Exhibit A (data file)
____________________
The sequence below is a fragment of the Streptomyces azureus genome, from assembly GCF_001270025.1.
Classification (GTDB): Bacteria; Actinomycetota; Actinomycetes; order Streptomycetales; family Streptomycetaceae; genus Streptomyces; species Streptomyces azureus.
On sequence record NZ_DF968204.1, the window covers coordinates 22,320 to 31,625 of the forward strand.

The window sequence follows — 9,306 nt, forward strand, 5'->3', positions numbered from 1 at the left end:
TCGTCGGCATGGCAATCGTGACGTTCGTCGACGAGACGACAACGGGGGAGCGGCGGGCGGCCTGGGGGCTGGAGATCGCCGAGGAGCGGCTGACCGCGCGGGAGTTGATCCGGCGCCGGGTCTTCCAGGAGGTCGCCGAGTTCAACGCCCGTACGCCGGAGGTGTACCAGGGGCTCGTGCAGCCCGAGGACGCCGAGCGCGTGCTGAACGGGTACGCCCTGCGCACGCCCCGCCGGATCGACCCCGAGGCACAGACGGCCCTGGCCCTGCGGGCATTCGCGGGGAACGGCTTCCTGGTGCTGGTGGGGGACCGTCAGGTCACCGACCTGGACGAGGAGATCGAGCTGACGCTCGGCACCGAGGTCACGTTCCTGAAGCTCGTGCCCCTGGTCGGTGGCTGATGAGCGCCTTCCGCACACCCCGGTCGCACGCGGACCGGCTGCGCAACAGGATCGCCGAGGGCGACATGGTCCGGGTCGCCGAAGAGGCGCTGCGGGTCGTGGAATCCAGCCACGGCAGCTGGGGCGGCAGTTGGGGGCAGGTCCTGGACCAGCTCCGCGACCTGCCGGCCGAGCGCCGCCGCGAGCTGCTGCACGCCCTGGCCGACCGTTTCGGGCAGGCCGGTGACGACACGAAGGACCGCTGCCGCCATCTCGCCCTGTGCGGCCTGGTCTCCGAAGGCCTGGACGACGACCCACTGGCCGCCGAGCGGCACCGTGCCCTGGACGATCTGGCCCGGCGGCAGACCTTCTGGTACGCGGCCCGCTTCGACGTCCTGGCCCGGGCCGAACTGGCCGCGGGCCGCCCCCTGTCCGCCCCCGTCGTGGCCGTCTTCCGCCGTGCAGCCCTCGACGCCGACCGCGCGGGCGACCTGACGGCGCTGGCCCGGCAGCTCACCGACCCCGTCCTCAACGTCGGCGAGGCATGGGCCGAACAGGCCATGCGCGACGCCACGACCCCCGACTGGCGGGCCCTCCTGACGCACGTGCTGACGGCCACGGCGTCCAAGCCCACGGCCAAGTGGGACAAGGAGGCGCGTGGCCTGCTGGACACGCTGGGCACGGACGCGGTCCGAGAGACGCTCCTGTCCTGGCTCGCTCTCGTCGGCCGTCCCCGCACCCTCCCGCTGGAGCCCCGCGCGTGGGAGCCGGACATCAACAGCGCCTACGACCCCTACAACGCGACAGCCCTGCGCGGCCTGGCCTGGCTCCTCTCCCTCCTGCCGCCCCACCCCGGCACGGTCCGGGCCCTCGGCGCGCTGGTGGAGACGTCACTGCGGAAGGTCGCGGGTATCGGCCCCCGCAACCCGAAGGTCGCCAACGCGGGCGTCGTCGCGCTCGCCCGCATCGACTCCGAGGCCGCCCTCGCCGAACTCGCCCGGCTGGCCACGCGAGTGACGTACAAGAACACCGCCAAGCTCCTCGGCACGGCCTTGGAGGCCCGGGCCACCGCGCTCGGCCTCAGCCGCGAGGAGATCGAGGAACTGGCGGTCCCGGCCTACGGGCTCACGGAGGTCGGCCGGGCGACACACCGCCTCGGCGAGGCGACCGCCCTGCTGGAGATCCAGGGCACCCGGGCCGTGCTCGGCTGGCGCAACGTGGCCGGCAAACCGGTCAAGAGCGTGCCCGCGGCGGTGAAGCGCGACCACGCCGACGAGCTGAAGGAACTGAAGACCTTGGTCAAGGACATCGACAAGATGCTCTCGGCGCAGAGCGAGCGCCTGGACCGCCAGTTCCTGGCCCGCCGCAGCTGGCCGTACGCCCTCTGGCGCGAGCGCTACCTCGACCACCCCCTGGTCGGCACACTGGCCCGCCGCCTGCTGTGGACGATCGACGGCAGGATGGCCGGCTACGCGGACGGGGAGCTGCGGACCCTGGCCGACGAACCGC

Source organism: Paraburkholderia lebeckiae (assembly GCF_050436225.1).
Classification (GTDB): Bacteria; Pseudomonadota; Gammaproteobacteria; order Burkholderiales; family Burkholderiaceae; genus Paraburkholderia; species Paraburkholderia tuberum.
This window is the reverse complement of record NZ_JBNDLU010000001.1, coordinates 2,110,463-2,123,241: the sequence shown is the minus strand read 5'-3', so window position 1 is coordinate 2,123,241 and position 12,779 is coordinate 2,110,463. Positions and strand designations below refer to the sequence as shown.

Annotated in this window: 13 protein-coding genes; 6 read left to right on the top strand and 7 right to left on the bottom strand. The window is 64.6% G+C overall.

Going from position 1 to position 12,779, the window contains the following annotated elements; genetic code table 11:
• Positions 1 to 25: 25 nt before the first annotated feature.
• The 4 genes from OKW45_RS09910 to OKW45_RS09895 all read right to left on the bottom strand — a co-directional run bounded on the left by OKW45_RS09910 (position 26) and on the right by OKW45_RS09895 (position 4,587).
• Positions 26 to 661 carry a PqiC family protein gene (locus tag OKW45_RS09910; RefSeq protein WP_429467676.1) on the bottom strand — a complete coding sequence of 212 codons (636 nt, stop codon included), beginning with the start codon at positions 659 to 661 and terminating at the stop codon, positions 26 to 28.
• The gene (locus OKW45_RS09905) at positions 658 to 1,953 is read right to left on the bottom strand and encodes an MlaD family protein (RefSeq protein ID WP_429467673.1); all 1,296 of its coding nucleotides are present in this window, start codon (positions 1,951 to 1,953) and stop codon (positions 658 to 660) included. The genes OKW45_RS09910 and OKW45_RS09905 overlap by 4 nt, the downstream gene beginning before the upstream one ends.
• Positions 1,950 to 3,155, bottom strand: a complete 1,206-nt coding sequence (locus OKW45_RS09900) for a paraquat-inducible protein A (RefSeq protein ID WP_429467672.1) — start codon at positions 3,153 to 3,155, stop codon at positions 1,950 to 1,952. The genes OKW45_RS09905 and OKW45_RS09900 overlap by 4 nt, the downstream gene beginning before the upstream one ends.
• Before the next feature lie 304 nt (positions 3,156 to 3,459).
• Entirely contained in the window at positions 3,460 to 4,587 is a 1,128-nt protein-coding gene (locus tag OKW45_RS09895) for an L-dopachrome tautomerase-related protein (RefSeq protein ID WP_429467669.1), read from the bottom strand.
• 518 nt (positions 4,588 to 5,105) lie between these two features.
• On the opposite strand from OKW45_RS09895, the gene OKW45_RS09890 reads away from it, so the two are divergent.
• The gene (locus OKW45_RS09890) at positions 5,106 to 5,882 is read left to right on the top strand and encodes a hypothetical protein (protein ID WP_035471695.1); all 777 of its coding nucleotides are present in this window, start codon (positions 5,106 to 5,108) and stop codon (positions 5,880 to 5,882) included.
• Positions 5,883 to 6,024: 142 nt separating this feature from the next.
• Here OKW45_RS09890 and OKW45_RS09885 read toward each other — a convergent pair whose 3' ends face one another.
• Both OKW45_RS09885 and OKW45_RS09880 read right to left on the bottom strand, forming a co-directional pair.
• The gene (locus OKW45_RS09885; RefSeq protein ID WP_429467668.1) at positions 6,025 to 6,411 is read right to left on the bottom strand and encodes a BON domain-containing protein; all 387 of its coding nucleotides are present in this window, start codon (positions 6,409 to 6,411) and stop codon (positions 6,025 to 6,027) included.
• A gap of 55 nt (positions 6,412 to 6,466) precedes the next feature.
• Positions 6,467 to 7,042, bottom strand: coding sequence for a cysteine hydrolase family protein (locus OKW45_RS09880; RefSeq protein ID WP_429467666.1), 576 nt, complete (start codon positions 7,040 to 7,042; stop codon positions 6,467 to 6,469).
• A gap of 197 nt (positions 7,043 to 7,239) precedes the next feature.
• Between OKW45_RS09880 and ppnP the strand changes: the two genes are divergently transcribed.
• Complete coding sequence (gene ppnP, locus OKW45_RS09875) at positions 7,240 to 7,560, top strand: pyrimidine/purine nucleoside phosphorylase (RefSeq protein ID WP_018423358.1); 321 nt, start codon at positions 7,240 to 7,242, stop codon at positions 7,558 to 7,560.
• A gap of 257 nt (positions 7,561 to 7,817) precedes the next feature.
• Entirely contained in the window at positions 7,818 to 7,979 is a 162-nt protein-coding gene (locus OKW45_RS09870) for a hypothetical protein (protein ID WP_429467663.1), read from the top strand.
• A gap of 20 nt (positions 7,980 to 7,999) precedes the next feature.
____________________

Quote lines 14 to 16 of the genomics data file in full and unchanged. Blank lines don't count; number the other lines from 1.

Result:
• The gene (locus OKW45_RS09905) at positions 658 to 1,953 is read right to left on the bottom strand and encodes an MlaD family protein (RefSeq protein ID WP_429467673.1); all 1,296 of its coding nucleotides are present in this window, start codon (positions 1,951 to 1,953) and stop codon (positions 658 to 660) included. The genes OKW45_RS09910 and OKW45_RS09905 overlap by 4 nt, the downstream gene beginning before the upstream one ends.
• Positions 1,950 to 3,155, bottom strand: a complete 1,206-nt coding sequence (locus OKW45_RS09900) for a paraquat-inducible protein A (RefSeq protein ID WP_429467672.1) — start codon at positions 3,153 to 3,155, stop codon at positions 1,950 to 1,952. The genes OKW45_RS09905 and OKW45_RS09900 overlap by 4 nt, the downstream gene beginning before the upstream one ends.
• Before the next feature lie 304 nt (positions 3,156 to 3,459).